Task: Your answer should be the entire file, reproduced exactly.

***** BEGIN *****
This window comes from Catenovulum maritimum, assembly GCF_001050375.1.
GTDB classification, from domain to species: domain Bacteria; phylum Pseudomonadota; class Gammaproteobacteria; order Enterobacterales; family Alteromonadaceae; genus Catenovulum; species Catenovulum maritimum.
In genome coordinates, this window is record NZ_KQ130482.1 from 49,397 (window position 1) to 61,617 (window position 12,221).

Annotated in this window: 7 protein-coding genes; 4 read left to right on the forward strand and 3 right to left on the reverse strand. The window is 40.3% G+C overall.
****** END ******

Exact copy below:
This window comes from Catenovulum maritimum, assembly GCF_001050375.1.
GTDB classification, from domain to species: domain Bacteria; phylum Pseudomonadota; class Gammaproteobacteria; order Enterobacterales; family Alteromonadaceae; genus Catenovulum; species Catenovulum maritimum.
In genome coordinates, this window is record NZ_KQ130482.1 from 49,397 (window position 1) to 61,617 (window position 12,221).

Annotated in this window: 7 protein-coding genes; 4 read left to right on the forward strand and 3 right to left on the reverse strand. The window is 40.3% G+C overall.